The Not-So-Surprising Lessons from Top-Down Employee Engagement


Most of us understand the benefits of sincere employee engagement. After all, data is everywhere supporting the importance of making team members feel valued – and we can’t open a leadership-oriented blog post without seeing a dozen thoughts on the subject.

And yet, there remains a disconnect; it’s almost as if CEOs, board members and Directors believe that engagement is a “bottom up” process driven by HR, middle-managers and veteran employees.

The reality is engagement is nothing but a “top down” matter – and the best among us lead by example in this area known to affect morale, productivity, culture and profits.

Recently, I witnessed polar-opposite attitudes to top-down engagement…

Two CEOs were asked by a consultant to show a willingness to be more approachable and less aloof. Specifically, they were asked to walk their sales floor every morning for 30 minutes. The only other instruction was that the Sales Manager was not to act as liaison; this had to be one-on-one, human-to-human contact.

In other words: sincere engagement.

CEO Number 1

From the start, CEO No. 1 – let’s call him Dave – was worried. He wasn’t sure how well-liked he was on the floor. After all, some tough decisions had to be made recently and about 15% of the sales team were let go. But down he went, the elevator carrying him four floors lower than he had stepped foot in months.

Dave opened the door. All he could see forever were cubicles. No faces – only voices coming from behind the Steelcase enclosures. He went straight ahead, past the floor manager’s office – exactly as instructed.

Eyes down for the most part, Dave walked the aisles slowly. Five minutes into his 30-minute mandate, he hadn’t made eye contact or spoken to a single person. He did come close: a young sales rep leapt from his chair to get a deal signed-off, nearly running into Dave as he left his cubicle. Surprised by the presence of his CEO on the floor, the sales rep’s eyes got big, he stood up straighter and threw his chin up in the air like guys do, and said “Hey.” Dave, not remembering the employee’s name, looked back at him, threw his chin up, and said, “Hey.”

And so Dave’s torturous walk continued throughout the week. The occasional “Hey.” Awkward eye-contact. Many “what’s he doing down here?” looks. Only once did he actively engage a team member – and that was when he thought a sales rep was not following company guidelines closely enough and decided corrective action was necessary.

CEO Number 2

Six months later, our second CEO – we’ll call him Bud – walked the exact same floor. Same company. For the most part, the same team members. Same Steelcase cube farm. Yes, Bud was Dave’s replacement.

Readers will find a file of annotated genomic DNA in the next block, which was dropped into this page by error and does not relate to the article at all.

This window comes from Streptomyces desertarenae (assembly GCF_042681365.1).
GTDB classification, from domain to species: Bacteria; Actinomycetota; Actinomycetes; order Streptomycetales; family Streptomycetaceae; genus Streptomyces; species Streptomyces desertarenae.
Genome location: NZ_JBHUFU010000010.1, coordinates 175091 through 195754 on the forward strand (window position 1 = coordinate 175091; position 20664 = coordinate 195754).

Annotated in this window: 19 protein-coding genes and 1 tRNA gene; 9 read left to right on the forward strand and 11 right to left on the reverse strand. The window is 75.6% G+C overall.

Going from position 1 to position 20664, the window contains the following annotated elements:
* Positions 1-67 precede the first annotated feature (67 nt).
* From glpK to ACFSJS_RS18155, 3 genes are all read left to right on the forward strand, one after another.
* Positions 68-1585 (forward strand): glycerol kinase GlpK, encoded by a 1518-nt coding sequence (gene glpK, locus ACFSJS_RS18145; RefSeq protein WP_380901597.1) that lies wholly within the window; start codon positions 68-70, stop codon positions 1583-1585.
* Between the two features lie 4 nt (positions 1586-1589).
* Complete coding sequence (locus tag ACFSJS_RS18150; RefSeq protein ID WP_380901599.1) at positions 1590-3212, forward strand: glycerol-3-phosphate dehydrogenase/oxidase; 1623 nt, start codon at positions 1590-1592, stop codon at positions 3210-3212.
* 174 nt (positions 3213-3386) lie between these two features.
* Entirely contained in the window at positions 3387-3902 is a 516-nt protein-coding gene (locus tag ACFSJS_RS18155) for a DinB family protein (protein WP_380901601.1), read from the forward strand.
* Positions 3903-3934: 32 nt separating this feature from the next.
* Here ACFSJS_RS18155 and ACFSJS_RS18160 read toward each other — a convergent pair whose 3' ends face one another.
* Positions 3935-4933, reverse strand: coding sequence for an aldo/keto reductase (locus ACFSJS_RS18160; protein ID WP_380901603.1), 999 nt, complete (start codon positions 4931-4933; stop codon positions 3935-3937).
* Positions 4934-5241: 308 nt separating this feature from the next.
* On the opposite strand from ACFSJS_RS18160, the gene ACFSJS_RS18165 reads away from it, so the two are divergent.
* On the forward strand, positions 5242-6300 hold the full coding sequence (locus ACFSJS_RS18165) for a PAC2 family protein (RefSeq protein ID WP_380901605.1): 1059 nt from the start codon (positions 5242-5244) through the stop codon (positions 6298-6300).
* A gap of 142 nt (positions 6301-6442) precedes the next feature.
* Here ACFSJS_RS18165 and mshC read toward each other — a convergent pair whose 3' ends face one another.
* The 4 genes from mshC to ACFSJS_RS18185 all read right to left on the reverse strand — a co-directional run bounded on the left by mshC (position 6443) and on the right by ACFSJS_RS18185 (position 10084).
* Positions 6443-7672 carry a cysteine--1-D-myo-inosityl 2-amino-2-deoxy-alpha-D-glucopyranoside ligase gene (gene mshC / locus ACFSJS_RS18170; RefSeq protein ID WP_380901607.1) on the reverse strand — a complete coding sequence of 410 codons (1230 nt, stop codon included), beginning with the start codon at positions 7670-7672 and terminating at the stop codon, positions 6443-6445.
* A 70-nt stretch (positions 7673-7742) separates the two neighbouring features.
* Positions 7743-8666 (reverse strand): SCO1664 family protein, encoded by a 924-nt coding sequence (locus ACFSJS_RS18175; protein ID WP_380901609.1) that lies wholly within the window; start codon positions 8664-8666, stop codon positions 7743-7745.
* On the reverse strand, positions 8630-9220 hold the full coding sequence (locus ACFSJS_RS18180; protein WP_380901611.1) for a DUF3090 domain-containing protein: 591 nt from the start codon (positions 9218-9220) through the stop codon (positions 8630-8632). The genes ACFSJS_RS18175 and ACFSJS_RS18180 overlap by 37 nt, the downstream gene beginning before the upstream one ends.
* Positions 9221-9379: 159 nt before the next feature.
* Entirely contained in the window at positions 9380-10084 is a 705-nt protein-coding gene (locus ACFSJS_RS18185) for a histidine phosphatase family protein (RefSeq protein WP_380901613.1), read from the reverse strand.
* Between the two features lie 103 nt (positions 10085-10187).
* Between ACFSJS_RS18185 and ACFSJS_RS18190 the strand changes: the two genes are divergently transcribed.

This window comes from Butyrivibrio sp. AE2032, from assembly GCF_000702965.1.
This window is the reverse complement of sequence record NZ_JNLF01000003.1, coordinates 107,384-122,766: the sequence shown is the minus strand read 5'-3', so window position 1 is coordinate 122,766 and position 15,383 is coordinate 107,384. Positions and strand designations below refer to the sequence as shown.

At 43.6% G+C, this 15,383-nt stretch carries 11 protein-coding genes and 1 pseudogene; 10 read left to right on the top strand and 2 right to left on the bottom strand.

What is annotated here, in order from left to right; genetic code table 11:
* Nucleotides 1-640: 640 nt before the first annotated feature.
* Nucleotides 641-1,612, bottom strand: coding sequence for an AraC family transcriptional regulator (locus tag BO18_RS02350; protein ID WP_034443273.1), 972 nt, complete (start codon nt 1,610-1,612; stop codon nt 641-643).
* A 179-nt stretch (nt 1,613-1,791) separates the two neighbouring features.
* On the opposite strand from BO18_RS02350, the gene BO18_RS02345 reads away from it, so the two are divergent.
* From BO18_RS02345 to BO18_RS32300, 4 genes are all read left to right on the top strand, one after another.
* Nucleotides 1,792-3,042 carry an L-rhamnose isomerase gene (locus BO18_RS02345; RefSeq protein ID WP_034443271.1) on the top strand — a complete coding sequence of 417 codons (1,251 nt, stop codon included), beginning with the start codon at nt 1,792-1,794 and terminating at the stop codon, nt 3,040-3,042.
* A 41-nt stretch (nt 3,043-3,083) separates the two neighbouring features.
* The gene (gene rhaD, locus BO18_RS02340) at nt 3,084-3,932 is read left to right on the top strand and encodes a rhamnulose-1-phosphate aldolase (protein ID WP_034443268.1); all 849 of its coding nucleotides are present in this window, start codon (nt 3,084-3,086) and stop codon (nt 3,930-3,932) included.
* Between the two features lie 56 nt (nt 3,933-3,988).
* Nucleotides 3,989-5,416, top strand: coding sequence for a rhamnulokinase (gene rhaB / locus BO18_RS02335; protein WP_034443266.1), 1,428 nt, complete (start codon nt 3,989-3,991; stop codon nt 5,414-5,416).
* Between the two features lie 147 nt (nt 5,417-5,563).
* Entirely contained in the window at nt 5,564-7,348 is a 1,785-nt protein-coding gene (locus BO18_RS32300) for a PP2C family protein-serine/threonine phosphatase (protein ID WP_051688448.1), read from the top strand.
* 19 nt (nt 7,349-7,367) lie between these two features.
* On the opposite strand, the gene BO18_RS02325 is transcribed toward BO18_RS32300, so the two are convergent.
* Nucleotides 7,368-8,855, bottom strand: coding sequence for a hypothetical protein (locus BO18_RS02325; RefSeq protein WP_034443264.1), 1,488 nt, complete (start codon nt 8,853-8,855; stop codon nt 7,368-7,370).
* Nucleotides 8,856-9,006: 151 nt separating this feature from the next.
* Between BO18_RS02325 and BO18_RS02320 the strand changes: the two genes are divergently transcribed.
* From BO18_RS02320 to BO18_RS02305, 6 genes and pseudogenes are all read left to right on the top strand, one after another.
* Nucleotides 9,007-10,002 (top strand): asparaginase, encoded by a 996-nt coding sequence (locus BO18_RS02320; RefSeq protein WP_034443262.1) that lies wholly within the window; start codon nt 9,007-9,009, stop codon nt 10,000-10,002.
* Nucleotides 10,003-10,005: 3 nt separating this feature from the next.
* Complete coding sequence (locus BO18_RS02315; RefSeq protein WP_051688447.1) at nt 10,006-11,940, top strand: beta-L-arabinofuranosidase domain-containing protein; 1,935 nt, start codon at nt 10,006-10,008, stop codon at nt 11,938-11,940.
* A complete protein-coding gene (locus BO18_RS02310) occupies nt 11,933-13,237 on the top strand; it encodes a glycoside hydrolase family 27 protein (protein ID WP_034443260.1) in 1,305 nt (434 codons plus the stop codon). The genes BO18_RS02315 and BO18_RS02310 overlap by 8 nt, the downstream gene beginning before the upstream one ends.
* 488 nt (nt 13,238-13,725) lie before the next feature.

Given the same challenge, Bud – although small in stature – owned the floor. Working with HR and sales management, he had learned the names and backgrounds of many of the reps long before ever getting in the elevator. He knew who were perceived as superstars, and who underperformed.

For their part, the sales team was suspicious. Sure, they’d met Bud at the all-hands-on-deck meeting when he was introduced. Sure, he said all the right things. Mostly, though, they were a little intimidated; Bud’s reputation as an often-loud, hard-ass type who expected “A” level performance had preceded him.

As Bud entered the Steelcase jungle, he listened. He then did something that surprised himself. Without thinking, he decided not to “walk the floor.” Instead, he went into the break room and sat with his coffee and Blackberry.

Soon, a member of the sales team came in the smallish room furnished with just two tables wrapped by plastic chairs. Surprised, the sales rep stopped in his tracks.

“Oh, hi” he said, not knowing what else to say.

“Hello!” Bud said back. “Time for a refill?”

“Yeah” said the sales guy, not so eloquently. Understandable, since the new CEO was sitting unexpectedly in what had been, until that moment, the sanctuary of the sales team.

“Let me buy this one”, Bud said. He got up, got the coffee, and – while pointing at the chair next to the one he’d just vacated – said, “Have a seat; how do you take it?”

A casual conversation ensued; first about the traffic, then about family and eventually about work.

Over the next few minutes, Bud repeated this process with everyone who entered the break area. Underperformers and superstars alike joined him for coffee and conversation. Before he knew it, he had gone well past his mandated 30 minutes.